The method of forming a solder bump disclosed in Patent document 3 is expected to have a high interfacial reaction suppressing effect because the intermetallic compound layer nearest to the solder bump serves as a barrier layer between the Sn solder and the metal layer and exercises a high interfacial reaction suppressing effect. However, two metal layers, namely, a first metal layer and a second metal layer, need to be formed previously on a part to be bonded. Therefore, an additional plating process for selective local plating is necessary, which increases the cost. It is difficult in some cases to form the metal layer when electrodes cannot be formed. The metal layer formed on the bonding surface needs to react with the Sn solder when the metal layer is bonded to the Sn solder to form the barrier layer. If the metal layer is thick, an unreacted part remains in the surface metal layer and the effect of the barrier layer is unsatisfactory. Thus it is possible that the process needs to be adjusted to extend bonding time to make the metal layer react completely. If the surface metal layer is thin, the barrier layer for suppressing an interfacial reaction is thin and the thin barrier layer possibly cannot satisfactorily suppress an interfacial reaction at high temperatures not lower than 200 C. As shown in FIG. 2, exposed unreacted parts of the metal layer 15, such as a Cu layer, remaining after interaction between the Sn solder and the metal layer 15, oxidation and corrosion starts from the exposed unreacted parts of the metal layer 15. As shown in FIG. 3, if a bonding surface outermost layer is formed locally by local plating to prevent the survival of the bonding surface outermost layer, the Sn solder possibly spreads and wet a metal layer 11, such as a Ni layer, underlying the bonding surface outermost layer. Consequently, an intermetallic compound 16, such as a NiSn compound is formed, an interfacial reaction occurs in this part and voids are likely to be formed due to volume change.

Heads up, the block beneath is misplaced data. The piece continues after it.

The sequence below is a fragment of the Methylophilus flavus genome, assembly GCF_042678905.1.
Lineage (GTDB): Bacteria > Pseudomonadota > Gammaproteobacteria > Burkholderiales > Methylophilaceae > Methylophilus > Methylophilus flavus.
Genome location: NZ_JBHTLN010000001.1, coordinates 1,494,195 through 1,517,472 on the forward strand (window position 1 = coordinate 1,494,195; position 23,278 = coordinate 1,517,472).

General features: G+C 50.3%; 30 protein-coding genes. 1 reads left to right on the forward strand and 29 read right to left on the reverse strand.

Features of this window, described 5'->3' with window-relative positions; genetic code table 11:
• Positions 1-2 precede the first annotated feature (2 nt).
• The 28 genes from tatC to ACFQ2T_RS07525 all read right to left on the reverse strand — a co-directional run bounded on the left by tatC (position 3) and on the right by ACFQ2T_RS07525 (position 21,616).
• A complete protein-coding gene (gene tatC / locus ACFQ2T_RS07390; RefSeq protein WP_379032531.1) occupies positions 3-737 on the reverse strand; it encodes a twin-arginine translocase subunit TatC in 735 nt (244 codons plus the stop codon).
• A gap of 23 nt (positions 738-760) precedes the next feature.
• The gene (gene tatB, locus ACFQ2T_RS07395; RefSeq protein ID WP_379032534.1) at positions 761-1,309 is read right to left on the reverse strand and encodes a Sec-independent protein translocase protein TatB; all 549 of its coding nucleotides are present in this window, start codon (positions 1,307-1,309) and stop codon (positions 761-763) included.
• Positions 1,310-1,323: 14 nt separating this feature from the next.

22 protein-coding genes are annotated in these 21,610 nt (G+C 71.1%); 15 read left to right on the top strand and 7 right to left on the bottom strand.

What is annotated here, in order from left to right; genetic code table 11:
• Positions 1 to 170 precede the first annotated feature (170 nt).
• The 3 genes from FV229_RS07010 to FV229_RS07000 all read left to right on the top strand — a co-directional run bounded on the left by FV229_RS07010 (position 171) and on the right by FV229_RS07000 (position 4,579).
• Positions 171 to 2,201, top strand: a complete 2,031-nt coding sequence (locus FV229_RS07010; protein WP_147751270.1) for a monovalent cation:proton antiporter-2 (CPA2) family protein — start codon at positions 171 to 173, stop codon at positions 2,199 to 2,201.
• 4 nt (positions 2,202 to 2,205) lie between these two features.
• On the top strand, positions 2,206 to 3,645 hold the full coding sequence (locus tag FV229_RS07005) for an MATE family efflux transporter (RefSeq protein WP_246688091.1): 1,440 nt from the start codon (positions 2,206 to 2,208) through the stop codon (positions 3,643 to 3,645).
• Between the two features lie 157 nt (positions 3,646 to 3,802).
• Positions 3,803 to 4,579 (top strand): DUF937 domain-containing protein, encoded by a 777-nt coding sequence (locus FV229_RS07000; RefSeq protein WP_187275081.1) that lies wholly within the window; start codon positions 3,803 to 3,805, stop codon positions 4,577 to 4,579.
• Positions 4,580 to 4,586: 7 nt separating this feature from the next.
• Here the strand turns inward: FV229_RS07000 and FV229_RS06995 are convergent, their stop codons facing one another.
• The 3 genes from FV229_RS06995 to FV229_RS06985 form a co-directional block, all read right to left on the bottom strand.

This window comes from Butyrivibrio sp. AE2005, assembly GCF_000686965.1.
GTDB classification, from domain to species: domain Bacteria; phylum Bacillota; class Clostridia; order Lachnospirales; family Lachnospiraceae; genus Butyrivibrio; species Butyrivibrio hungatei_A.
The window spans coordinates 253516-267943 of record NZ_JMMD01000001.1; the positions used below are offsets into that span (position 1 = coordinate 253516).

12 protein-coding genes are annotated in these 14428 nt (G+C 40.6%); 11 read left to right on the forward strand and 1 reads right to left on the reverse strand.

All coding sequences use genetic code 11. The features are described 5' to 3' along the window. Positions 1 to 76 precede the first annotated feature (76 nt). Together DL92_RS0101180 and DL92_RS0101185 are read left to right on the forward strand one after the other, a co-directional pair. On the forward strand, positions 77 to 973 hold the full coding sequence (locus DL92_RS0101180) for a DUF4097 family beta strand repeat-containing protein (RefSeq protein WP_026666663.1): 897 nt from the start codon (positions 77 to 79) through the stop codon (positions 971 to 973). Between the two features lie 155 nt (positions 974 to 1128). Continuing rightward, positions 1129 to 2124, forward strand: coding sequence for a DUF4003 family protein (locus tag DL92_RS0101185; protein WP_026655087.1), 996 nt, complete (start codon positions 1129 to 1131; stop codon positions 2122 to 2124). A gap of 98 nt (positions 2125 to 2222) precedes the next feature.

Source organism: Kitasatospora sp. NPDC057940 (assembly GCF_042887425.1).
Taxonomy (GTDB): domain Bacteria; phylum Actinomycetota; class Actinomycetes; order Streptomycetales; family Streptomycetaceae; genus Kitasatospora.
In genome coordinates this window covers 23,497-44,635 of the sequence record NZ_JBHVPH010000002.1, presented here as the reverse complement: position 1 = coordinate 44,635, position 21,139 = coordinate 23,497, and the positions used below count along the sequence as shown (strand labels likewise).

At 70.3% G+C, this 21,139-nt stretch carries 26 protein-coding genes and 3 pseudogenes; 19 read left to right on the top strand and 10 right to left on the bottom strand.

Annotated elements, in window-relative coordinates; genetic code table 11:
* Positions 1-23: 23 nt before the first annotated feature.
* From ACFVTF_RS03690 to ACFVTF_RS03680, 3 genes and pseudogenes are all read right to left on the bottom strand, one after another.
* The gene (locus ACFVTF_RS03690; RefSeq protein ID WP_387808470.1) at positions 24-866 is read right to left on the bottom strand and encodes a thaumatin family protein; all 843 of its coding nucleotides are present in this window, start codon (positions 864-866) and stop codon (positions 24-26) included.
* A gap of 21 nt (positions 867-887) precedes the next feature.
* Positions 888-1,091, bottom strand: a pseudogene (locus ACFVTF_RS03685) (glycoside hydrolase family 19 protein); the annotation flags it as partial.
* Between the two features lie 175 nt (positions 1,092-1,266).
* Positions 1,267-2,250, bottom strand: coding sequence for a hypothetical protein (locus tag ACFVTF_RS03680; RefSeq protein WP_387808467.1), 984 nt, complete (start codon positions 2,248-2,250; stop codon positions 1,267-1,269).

Accordingly, it is an object of the present invention to provide a semiconductor device fabricated by using a low-cost bonding material for bonding a semiconductor device to a circuit, imparting low load to the environment and capable of maintaining bond reliability for a long time of use at high temperatures not lower than 200 C. Another object of the present invention is to provide an automotive ac generator provided with the semiconductor device.

A semiconductor device according to a first aspect of the present invention includes: a semiconductor element; a support member bonded to a first surface of the semiconductor element with a first bonding material; and a lead electrode bonded to a second surface of the semiconductor element supported on the support member with a second bonding material; wherein respective connecting parts of the support member and the lead electrode are Ni-plated, each of the first and the second bonding material is a Sn solder having a Cu6Sn5 content greater than a eutectic content.

A semiconductor device according to a second aspect of the present invention includes: a semiconductor element; a support member bonded to a first surface of the semiconductor element with a first bonding material; and a lead elect rode bonded to a second surface of the semiconductor element supported on the support member with a second bonding material; wherein respective connecting parts of the support member and the lead electrode are Ni-plated, each of the first and the second bonding material is a Sn solder containing Cu6Sn5 in a temperature range between a room temperature and 200 C.

A semiconductor device according to a third aspect of the present invention includes: a semiconductor element; a support member bonded to a first surface of the semiconductor element with a first bonding material; and a lead electrode bonded to a second surface of the semiconductor element supported on the support members with a second bonding material; wherein a plated Ni layer and a CuSn compound layer are formed in each of an interface between the support member and the first bonding material and an interface between the first bonding material and the semiconductor element, and a plated Ni layer and a CuSn compound layer are formed in each of an interface between the lead electrode and the second bonding material and an interface between the second bonding material and the semiconductor element.